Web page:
When I began to flip my class, I was instantly struck with the additional class time I had to engage students. The biggest change was students spent more time designing, executing and evaluating experiments. But honestly, something was missing. The class wasn't fundamentally reinvented.
In hindsight, I now understand that a framework for flipping was missing. It could be argued that I had a quasi-mastery course since students worked at their own pace and did not progress to the next unit of study until they produced satisfactory work. I'm reminded of an article on Mastery Learning. In a traditional course, the variable is the amount of learning but the constant is the amount of time; in the mastery model, the variable is the amount of time but the amount of learning remains constant. In other words, all students are expected to demonstrate learning but are given the amount of time they need to do so. Typically, students are rushed through content at the same speed, which allow some students to learn while others are not as fortunate. In the late 60's, Bloom's research demonstrated that students perform at a significantly higher level when they are engaged in mastery learning. For this very reason and the positive feedback from students, I assumed that I would continue this model in my second year of flipping.
Then enter Ramsey Musallam. His critique of the mastery model in science is well documented online. His major contention is that the mastery model encourages students to race or "plough through content." The side effect is a death blow to inquiry. The critique goes as follows. Students are assigned a video to watch then practice skills introduced in the video. Unfortunately, there's no inherent motivation to watch the video. Ramsey's response was to adapt the inquiry learning cycle of Engage, Explore, Explain, Elaborate and Extend and morph it into Explore-Flip-Apply (EFA.) In the explore phase, students are tasked with solving an engaging problem. The problem is a higher order thinking task which requires direct instruction of content; this direct instruction can take the form of a video. Once students acquire content, they use it in the apply phase. The strength in Ramsey's model is students are challenged in the explore phase and in order to be successful, they are given tools they need in the videos. It is similar to students generating a list of what they "need to know" in the problem based learning model.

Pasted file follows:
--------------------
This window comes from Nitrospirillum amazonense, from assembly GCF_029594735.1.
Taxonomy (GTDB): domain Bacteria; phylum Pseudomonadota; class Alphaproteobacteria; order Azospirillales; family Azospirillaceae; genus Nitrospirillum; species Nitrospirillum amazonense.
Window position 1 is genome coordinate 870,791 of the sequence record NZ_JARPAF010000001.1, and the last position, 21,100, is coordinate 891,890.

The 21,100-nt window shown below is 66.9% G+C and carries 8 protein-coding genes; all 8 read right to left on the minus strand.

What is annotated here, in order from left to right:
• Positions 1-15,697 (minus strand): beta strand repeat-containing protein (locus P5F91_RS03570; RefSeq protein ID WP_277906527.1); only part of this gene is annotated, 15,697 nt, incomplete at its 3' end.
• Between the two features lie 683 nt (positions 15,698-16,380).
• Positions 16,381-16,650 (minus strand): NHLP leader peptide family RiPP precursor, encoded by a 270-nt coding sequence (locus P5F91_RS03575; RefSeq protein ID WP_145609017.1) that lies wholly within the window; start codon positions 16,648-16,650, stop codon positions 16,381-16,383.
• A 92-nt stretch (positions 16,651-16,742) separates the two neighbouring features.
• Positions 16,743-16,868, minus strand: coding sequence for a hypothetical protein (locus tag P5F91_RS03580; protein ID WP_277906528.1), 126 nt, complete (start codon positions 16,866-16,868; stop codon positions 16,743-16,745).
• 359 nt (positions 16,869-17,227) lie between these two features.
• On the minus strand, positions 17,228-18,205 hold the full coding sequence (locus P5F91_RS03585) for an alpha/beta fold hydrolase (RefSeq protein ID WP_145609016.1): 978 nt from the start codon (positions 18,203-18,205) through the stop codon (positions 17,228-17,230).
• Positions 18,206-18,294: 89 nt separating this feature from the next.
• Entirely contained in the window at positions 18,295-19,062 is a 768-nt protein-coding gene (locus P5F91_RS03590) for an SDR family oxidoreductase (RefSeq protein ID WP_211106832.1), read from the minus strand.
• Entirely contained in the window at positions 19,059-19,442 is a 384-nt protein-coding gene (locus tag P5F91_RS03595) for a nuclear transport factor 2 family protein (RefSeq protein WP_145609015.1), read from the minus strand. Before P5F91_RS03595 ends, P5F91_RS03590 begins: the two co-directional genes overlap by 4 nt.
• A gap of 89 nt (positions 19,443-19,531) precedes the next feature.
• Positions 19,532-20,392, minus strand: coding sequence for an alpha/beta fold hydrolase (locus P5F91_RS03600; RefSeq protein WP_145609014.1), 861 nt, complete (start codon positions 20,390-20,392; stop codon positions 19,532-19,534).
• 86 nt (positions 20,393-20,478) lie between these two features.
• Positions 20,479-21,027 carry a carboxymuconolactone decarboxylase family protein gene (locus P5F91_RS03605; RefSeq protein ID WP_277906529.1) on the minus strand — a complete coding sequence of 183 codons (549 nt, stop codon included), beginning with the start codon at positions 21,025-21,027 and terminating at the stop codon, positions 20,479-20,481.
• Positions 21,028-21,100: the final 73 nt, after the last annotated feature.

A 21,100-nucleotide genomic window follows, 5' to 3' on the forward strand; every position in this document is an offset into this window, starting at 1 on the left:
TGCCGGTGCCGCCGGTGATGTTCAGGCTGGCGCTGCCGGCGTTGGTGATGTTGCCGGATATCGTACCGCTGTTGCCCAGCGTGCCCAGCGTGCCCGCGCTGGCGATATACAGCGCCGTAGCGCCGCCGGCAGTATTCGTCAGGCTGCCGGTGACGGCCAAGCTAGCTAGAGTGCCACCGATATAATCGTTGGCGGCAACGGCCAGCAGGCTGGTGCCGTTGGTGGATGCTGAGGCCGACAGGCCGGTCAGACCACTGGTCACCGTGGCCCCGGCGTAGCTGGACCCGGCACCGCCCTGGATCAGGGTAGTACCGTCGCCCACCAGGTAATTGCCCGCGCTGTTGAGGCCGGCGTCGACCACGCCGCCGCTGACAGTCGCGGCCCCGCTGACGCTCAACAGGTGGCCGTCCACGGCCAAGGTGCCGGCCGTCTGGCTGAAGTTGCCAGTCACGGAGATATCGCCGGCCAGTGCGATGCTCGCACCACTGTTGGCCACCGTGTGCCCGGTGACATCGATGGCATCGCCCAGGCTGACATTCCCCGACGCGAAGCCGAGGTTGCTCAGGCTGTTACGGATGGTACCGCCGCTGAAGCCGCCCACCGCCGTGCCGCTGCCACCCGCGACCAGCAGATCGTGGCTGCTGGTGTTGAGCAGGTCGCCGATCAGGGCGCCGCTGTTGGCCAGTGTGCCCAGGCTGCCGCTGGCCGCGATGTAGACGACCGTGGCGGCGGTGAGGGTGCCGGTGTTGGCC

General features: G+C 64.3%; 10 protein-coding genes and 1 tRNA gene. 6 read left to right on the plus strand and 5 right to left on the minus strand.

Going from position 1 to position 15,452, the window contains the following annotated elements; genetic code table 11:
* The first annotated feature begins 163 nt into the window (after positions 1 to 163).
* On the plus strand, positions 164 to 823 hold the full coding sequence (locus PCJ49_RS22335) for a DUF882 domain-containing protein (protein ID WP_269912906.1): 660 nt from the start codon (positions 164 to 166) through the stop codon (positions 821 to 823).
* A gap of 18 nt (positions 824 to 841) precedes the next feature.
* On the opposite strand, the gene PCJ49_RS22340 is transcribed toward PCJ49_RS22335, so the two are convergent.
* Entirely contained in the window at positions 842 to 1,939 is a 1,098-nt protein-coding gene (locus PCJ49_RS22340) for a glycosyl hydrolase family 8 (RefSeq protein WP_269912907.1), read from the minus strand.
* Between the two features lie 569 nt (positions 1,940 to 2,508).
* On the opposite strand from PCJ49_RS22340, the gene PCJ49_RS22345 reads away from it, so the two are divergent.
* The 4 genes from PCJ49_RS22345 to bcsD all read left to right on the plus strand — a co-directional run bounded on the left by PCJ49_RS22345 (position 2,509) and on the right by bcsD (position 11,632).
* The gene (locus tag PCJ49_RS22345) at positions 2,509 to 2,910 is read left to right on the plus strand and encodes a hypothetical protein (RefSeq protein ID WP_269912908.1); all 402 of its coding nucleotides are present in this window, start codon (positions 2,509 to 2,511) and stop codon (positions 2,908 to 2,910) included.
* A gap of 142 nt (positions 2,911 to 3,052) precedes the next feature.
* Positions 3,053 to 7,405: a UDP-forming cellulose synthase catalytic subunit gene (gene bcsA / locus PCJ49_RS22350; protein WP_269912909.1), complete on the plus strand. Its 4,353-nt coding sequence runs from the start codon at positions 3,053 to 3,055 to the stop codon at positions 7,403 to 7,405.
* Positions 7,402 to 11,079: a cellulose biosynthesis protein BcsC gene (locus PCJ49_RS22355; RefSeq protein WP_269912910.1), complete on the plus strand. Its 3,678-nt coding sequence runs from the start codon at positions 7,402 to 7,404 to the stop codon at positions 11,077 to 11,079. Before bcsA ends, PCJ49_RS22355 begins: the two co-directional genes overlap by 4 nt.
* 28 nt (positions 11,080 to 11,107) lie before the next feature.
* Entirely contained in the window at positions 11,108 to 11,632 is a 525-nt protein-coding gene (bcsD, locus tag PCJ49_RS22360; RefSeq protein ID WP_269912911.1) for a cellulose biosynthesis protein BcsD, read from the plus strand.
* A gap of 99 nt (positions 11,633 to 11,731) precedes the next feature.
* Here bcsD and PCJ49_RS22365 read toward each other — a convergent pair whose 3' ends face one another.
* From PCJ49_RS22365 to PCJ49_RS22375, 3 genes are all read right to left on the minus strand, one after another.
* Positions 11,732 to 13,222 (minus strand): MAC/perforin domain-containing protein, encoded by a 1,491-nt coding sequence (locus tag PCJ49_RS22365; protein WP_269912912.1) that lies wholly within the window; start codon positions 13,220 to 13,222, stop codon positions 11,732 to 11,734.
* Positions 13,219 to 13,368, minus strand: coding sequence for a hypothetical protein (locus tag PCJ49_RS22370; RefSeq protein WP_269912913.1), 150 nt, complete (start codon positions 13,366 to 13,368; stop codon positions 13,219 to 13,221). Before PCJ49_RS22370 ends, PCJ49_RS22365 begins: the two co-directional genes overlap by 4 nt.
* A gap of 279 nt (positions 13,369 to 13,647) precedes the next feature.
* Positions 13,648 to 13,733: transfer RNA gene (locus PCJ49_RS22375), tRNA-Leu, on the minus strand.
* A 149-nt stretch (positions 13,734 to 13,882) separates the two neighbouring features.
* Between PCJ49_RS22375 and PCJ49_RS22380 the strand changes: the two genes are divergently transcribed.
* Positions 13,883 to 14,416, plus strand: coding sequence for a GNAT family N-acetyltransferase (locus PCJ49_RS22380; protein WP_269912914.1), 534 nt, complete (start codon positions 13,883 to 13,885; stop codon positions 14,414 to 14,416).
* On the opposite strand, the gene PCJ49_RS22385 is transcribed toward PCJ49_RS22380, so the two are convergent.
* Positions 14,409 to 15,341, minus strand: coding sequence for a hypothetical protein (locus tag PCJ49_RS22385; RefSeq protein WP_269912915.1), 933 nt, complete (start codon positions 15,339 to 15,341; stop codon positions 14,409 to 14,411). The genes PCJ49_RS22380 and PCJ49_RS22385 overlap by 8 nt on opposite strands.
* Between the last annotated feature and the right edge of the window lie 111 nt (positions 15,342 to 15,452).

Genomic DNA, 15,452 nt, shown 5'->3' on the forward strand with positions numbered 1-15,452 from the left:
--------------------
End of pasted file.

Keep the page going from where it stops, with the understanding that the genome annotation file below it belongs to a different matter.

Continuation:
Needless to say, both models have their strengths. The self-paced-revise-until-mastery model and the authentic process of inquiry that builds a need-to-know model are both attractive.
|Venn Diagram comparing Mastery Flipped Learning & Explore-Flip-Apply Models|
I wondered if both models were mutually exclusive. After much reflection, I decided, not only were they not mutually exclusive, but they could be combined into a new model of flipped learning, a mash up: Mastery Learning Cycles. I would keep the self-paced and revise-until-mastery but would organize units into the EFA phases. Basically, I would run an asynchronous version of Ramsey's EFA with the added requirement that students demonstrate certain standards before moving onto the next unit or learning cycle. The standards can be assessed in one out of four levels, inspired by Blooms Taxonomy: no evidence, understanding, applying and owning/mastery (adapted from @mrsebiology's I can statements.)
Each learning cycle will have the following phases:
1) Engage & Explore - highly engaging prompt, discussion, question or video relevant to the unit. Students complete a hands-on activity or lab where students make conclusions and generalizations; they also make initial attempts at applying what they learned with only partial information and tools.
2) Flip - usually a video, provides the missing content and tools for successful application. Students are assigned understanding questions to answer after watching the video. Answers are submitted via google form and the link to the answer key is shared in the edit confirmation page of the form.
3) Apply -re visitation of the original application task and additional practice built into this phase. Answer keys are usually shared with students to ensure instant feedback. Preferably, this phase includes a second lab or at least part two of the exploration lab. Students meet application level after earning 100% on a Moodle quiz. Students can retake the quiz as often as needed, since a new version is generated each time.
4) Mastery - students have an option of demonstrating mastery level of competency on desired objectives by completing higher order thinking assignments/mini projects aligned to the analyze, evaluation and creation levels of Bloom's Taxonomy.
After meeting mastery or application level on each learning goal, students progress to the next Mastery Learning Cycle, as depicted below.
|Schematic of subsequent Mastery Learning Cycles|
Below are MentorMob playlists of the Simple & Complex Inheritance Mastery Learning Cycles.
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